Eric Whitney

News Director

Eric is the news director for Montana Public Radio.

Ways To Connect

Bryce Ward, the director of health care research at the University of Montana’s BBER, talks with Eric Whitney about the impact Medicaid & Medicare have on Montana.
Emily Proctor

Today is the 50th anniversary of Medicare and Medicaid. Right now, nearly one in five Montanans gets health care from Medicare, and the state is poised to expand Medicaid to tens of thousands more people next year.

To get a sense of how important the two federal health programs are to Montana, and some idea of where they’re going in the future, I talked to Bryce Ward, the director of health care research at the University of Montana’s Bureau of Business and Economic Research.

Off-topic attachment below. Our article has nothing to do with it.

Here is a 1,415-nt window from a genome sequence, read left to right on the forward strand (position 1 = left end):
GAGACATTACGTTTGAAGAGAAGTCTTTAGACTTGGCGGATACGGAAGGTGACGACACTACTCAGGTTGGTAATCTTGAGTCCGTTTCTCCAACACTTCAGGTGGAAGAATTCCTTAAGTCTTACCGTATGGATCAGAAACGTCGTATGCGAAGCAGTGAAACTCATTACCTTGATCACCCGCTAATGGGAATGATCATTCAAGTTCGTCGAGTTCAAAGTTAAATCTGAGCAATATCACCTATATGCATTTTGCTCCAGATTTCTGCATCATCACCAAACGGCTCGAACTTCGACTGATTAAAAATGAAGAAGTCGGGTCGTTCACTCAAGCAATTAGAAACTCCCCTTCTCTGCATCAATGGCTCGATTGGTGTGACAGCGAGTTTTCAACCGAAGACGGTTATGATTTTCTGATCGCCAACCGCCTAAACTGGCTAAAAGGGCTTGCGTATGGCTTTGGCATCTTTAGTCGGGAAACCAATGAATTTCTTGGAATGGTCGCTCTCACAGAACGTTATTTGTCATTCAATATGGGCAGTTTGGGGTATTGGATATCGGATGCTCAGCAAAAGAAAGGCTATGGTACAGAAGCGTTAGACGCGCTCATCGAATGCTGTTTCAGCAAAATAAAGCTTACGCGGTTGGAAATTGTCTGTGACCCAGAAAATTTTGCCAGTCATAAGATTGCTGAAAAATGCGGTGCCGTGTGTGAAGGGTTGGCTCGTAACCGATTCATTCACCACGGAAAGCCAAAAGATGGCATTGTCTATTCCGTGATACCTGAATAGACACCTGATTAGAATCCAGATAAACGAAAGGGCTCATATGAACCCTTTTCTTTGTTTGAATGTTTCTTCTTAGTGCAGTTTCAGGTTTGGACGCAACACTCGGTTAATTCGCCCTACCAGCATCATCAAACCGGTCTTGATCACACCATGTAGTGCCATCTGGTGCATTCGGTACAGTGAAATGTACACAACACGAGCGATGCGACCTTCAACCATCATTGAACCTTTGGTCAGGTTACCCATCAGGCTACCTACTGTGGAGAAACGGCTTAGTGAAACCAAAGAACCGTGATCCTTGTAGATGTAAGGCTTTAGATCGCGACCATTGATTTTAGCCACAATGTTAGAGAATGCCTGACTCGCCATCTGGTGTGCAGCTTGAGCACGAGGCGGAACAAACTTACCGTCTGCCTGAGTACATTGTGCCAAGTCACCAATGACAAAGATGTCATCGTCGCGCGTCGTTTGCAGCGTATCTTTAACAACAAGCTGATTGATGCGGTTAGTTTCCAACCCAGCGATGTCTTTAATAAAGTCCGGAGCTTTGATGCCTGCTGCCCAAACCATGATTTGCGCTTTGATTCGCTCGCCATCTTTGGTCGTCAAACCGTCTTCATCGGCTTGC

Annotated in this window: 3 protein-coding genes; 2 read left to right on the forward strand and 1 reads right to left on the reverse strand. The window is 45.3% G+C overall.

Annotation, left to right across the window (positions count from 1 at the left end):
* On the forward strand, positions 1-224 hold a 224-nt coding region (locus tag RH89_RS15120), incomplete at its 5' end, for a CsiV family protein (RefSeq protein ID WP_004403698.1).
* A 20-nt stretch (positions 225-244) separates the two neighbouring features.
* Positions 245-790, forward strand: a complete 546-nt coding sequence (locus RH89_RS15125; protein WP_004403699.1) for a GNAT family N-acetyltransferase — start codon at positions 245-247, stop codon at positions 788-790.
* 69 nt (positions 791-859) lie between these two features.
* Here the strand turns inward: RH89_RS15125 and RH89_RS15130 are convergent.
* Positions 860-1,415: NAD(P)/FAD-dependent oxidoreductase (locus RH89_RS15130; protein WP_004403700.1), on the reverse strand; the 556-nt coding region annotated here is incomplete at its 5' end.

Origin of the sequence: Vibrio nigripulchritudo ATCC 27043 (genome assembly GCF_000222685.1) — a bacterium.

Kathy Schaefer, regional director of women's health for Providence shows one of the new labor and delivery rooms at St. Patrick hospital in Missoula.
Eric Whitney

Missoula’s St. Patrick hospital invited the media to see its new family maternity center that opens Monday. Women’s Health Director Kathy Schaefer showed off one of the hospital’s seven rooms where moms will deliver babies.

Glacier National Park's Going-to-the-sun Road is set to open from the west entrance to Logan Pass.
Glacier National Park (CC-BY-2)

Glacier National Park officials say they’ll open more of the Going to the Sun Road from the west side Wednesday, over the top of Logan Pass.

Fire officials say the Reynolds Creek Fire in Glacier National Park is now 30 percent contained.
Jennifer McKee

Updates on wildfires burning in and around western Montana.

Map of Solenex Lease site in the Badger-Two Medicine near Glacier National Park
Courtesy Montana Wilderness Association

A federal judge has given Interior Secretary Sally Jewell three weeks to take action on a Louisiana company’s natural gas leases near Glacier National Park that have been held up for 29 years.

Corin Cates-Carney